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Andrea Hurst and Associates - Authornomics Blog
by:  Andrea Hurst, Andrea Hurst and Associates; Andrea Hurst Literary Management
Interviews with those in-the-know about what an author needs to know.
December 23, 2014

AUTHORNOMICS Interview with Anna Michels

Anna Michels is an Associate Editor at Sourcebooks, an independent publisher located outside of Chicago. Over the course of her three years at Sourcebooks she has worked on a wide variety of projects, most recently focusing on acquiring fiction and memoir. She is looking for commercial literary fiction with interesting settings and a strong narrative voice (such as Burial Rites by Hannah Kent and The Light Between Oceans by M.L. Stedman); mystery (particularly historical and crossover literary—think Ordinary Grace by William Kent Krueger) and psychological suspense; and memoir by writers who connect the events of their lives to readers through incredible storytelling.

Can you tell us a little about your role as an Associate Editor for Sourcebooks? What does your typical day look like?

As unglamorous as it sounds, my typical day starts with email—everything from internal communication to new manuscript submissions from agents to questions from authors. I try to get small projects out of the way in the morning so I can focus on editing or tackling more involved projects in the afternoon. I work closely with Shana Drehs, the editorial director for our fiction imprint, Landmark, so I’m constantly touching base with her. I also forward manuscripts to my personal email account throughout the day and then will read through those at night when I get home. As an associate editor, I have the freedom to acquire my own projects while also supporting Shana and her books, so my job is a great mix of independent creative work and more administrative tasks—and I get to work on a ton of different projects, which is amazing!

What is the most challenging part of your job? The most rewarding?

I think the most challenging part of my job is probably the most challenging thing for everyone who works in publishing—trying to figure out how to make our books as successful as possible. There are so many elements that contribute to a book’s performance, including the title, cover, positioning (how the book is presented to the marketplace), and about 100 other things. Books that break out in a big way manage to get all of those elements right, but there is no magic formula for how to make a book a success, and no two books are ever the same. The most rewarding part of my job is definitely working with authors. I’ve been lucky to work with some amazingly talented authors so far, and developing relationships with them and working together on their books is a real privilege.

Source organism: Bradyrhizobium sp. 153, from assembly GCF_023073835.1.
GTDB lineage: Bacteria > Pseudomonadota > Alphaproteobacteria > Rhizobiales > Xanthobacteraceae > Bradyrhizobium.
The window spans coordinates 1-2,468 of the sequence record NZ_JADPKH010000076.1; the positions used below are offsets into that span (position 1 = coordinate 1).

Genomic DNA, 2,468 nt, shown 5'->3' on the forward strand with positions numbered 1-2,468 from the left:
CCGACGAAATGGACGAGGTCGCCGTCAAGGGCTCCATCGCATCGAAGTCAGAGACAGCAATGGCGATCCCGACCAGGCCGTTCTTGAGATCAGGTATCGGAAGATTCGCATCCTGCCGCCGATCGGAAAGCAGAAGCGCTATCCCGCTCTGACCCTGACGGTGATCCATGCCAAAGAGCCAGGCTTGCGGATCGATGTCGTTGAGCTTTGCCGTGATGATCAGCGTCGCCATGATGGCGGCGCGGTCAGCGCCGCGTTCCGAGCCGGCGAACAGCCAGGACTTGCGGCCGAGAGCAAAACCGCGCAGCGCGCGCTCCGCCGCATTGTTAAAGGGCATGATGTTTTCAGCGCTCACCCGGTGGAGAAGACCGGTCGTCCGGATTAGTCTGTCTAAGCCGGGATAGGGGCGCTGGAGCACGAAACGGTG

How did you first get into editing? What recommendations do you have for others looking at editing as a career choice?

I think the most important quality that any aspiring editor has to have is an all-consuming LOVE of books. You need to have read a lot of books, you need to have opinions about the books you’ve read, and you need to be excited about the opportunity of taking a good book to the next level and making it great. There are a lot of other qualities that are helpful in the editorial field as well—strong organizational skills, being a fast reader, having a degree in English or communications—but the love for and commitment to books comes first. After college, I attended the Denver Publishing Institute, a four-week summer graduate course in publishing, which gave me a great foundation for pursuing a career in the field. I would highly recommend DPI or any of the other publishing institutes to anyone seriously interested in working in trade publishing.

What’s one thing you wish all authors knew before they submitted their work to you? What is the biggest mistake you see authors make? Do you have any “pet-peeves”?

I don’t really have any pet peeves when I’m reading, but I do wish that authors would take a bit more time to learn about the types of books Sourcebooks publishes before submitting. Too often we receive submissions that fall into categories we don’t publish, which ends up being wasted time for us and for the author.

What makes a submission stand out and get you to request a read?

I’ll always sit up and pay extra attention to a story I haven’t heard before—one with an unusual setting or stand-out characters, or a plot that I just need to read to see how it plays out.

For more of this interview and others, please visit our blog at

December 8, 2014

AUTHORNOMICS Interview with author Catherine Ryan Hyde